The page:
Sunita Williams, the 52-year-old Indian-origin astronaut, will fly on Starliner's first mission with Josh Cassada.
The four missions mark the first time any spacecraft will send astronauts into space from the United States since the space shuttle program ended in 2011.
Boeing CST-100 Starliner and SpaceX Dragoncapsules will carry eight active NASA astronauts and one former astronaut-turned-corporate crew member to the International Space Station starting next year. SpaceX is targeting late November for its first test flight while Boeing is expected to launch in late December or January.
The Starliner crew will include former NASA astronaut Chris Ferguson and Nicole Aunapu Mann, who is making her first trip to space, alongside Eric Boe, Sunita Williams and John Cassada. While a good sign for the company's Mars mission, a successful human test flight would also enable a new method of sending people to the International Space Station.
NASA today laid out a newly stretched-out schedule for flying astronauts to the International Space Station from USA soil, with SpaceX's first such flight set for no earlier than next April. Similarly, the first Starliner is being now being outfitted for launch at Kennedy Space Center, and the test flight's Atlas V Centaur upper stage-never flown in the dual-engine configuration-ships to Florida in August.
SpaceX said it would fly crews by April. They were assigned to ride on the first major flights of Boeing and SpaceX's Commercial Crew vehicles.
Flying on the regular mission will be Victor Glover, a Navy commander will make his first spaceflight after becoming an astronaut in 2013 and Michael Hopkins, a former colonel in the Air Force who became an astronaut in 2009.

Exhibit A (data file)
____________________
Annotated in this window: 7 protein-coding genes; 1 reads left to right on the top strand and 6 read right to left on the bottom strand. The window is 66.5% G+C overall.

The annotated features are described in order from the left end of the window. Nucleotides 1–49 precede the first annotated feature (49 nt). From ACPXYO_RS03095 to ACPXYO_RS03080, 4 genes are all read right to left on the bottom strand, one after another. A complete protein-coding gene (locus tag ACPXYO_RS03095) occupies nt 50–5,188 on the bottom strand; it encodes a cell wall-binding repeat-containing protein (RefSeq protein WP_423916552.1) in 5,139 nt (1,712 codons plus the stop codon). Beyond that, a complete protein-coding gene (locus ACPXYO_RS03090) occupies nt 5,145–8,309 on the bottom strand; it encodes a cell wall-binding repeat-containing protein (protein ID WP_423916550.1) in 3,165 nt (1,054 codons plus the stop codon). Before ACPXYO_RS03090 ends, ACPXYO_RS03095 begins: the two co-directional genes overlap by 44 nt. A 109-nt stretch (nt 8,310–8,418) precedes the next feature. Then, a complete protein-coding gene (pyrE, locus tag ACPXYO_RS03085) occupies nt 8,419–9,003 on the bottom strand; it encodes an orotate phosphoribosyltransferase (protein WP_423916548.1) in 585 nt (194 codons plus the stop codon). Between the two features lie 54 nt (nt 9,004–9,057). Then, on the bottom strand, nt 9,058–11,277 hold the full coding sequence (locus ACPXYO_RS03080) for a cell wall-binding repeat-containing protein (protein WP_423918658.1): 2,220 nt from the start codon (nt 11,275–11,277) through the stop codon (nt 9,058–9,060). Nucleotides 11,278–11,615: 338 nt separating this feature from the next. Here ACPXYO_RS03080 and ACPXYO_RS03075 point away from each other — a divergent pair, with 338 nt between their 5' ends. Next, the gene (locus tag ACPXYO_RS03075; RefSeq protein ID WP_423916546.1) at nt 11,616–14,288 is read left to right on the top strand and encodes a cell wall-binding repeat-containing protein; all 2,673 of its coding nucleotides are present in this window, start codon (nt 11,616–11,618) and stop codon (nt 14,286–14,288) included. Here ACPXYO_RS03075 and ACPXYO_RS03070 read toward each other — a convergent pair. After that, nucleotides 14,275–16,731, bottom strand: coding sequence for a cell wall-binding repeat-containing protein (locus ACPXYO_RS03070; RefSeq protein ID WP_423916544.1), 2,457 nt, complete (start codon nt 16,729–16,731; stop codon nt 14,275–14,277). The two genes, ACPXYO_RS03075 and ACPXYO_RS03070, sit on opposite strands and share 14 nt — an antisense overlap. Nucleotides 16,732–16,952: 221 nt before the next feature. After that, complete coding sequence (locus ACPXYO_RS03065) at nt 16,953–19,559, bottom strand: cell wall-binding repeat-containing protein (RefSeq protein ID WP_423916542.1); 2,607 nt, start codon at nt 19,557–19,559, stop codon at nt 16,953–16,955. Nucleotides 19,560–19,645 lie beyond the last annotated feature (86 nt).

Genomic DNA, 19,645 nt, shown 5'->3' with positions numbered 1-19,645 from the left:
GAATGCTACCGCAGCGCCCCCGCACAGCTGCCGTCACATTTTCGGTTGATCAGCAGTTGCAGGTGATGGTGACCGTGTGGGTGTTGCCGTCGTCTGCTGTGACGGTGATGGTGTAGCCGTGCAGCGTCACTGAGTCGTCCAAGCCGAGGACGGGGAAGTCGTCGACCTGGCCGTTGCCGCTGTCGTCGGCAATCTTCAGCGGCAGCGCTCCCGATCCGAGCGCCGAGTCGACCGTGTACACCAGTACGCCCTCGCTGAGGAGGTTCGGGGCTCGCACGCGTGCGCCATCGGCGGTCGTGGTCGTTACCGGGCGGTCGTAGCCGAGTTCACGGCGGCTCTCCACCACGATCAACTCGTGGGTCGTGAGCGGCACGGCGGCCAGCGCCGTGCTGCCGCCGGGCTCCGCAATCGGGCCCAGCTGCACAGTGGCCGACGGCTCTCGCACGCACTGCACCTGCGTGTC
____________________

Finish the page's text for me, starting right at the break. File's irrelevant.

More astronaut crew members will be assigned to flight missions in the future, and both mission crews expressed the importance of adding them as soon as possible in order to reduce training challenges for both the crew and training teams. While it will be Glover's first time in space, Hopkins has previously logged 166 days aboard the space station in 2014.
Once the Starliner and Dragon capsules are operational, NASA will no longer need to rely on Russia's Soyuz rocket and spacecraft to launch astronauts into low-Earth orbit.
"The first flight is something you dream about as a test pilot", said Hurley, who flew on the last shuttle mission. NASA has been paying Russian Federation for flights launched from remote Kazakhstan to the ISS ever since, banking on its Commercial Crew Program to develop a cheaper, reliable and safe American-based alternative. He served more than 24 years in the US Marine Corps as a fighter pilot and a test pilot.
Dragon will also be returning a Latching End Effector that was removed from the station's robotic arm to be refurbished on Earth and returned to the orbiting complex as a spare.
Each test flight will provide data on the performance of the rockets, spacecraft, ground systems, and operations to ensure the systems are safe to fly astronauts. Since her selection as an astronaut in 1998, she has spent 322 days aboard the International Space Station for Expeditions 14/15 and Expeditions 32/33, commanded the space station and performed seven spacewalks.
The Commercial Crew program, on the whole, has experienced numerous delays and budget shortfalls as Boeing and SpaceX work to bring crewed launches back to the U.S.
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